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Frederick Scott:
Johns Hopkin's University's
First Black Undergraduate                

complete bio | audio researcher

Frederick Scott is among those individuals who forever changed Johns Hopkins University. A native of Baltimore, Mr. Scott graduated from Douglass High School and applied to Johns Hopkins University on a dare from his friends who believed he would be rejected on the basis of his race.
Mr. Scott took them up on their challenge. Inquisitive by nature, he first approached the administration at Hopkins by asking, in his characteristically forthcoming way, if they “accepted Negroes in here.” Replying that they hadn’t had any applications from Negroes, the Registrar sent him an application and told him to try his luck. After successfully completing the application process and scoring high on the entrance exam, Mr. Scott entered Johns Hopkins as an undergraduate freshman on February 1, 1945.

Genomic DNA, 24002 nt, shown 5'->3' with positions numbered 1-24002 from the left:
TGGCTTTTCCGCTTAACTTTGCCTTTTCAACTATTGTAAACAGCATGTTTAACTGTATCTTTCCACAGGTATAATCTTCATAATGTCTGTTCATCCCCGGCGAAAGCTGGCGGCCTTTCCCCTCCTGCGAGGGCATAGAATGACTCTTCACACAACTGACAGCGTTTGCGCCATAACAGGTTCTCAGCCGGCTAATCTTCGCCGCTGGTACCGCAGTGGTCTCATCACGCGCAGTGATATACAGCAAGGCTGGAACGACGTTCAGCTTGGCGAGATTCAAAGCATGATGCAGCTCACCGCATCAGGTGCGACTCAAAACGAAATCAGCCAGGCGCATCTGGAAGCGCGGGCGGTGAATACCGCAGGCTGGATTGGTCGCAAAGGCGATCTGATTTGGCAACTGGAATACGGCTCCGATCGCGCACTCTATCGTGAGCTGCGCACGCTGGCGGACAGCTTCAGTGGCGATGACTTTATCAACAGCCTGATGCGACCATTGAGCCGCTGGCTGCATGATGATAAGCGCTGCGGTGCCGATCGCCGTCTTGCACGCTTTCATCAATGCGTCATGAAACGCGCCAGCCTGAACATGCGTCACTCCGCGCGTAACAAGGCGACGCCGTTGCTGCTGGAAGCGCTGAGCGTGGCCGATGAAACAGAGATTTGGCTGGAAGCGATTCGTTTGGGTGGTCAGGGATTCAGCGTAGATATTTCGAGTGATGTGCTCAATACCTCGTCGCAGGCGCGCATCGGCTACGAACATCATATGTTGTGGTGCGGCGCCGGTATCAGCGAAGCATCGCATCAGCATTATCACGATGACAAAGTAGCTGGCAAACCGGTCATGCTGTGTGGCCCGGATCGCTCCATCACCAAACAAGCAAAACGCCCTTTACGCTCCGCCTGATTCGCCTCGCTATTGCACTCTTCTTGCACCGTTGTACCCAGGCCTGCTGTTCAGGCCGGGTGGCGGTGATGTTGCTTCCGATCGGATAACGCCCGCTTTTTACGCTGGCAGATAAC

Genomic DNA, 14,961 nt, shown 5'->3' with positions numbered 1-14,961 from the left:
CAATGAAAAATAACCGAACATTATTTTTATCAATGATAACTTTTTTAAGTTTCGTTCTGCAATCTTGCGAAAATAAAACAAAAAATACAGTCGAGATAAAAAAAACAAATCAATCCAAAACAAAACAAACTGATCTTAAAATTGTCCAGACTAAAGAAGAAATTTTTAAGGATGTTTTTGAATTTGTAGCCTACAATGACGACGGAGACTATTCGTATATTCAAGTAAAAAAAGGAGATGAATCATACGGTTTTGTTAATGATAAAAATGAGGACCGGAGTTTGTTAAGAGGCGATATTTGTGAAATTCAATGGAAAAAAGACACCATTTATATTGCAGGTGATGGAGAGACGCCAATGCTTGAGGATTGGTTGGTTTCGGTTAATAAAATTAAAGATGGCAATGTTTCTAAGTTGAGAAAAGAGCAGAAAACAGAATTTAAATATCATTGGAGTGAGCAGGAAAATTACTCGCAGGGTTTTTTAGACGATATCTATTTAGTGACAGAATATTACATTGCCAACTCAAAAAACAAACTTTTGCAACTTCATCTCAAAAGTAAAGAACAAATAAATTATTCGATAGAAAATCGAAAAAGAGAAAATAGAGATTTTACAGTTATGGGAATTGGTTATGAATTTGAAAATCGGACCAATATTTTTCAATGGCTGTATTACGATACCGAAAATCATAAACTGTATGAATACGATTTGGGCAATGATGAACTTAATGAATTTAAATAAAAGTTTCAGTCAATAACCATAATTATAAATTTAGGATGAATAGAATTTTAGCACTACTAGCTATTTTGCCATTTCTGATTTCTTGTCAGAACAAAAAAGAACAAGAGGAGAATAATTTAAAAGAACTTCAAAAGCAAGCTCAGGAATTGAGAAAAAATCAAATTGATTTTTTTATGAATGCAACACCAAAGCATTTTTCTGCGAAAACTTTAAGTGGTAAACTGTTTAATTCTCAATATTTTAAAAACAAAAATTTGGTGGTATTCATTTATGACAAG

During his time at Hopkins, Mr. Scott was involved in a range of organizations both on campus and in the community of Baltimore. As one of the founding fathers of Beta Sigma Tau, the first interracial fraternity in Baltimore, Mr. Scott sought to incorporate members from Loyola College, Morgan State University and Johns Hopkins in an organization that precluded race as a basis of collectivity and fraternity.


Frederick I Scott
Frederick Scott

Mr. Scott also participated in activities with the YMCA, student chapter of the American Institute of Chemical Engineers, and JHU's Honor Commission. Today, his legacy continues to inspire students, faculty and staff through the eponymous Frederick Scott Brigade.

Fred and Viola Scott Viola Scott thumbnail



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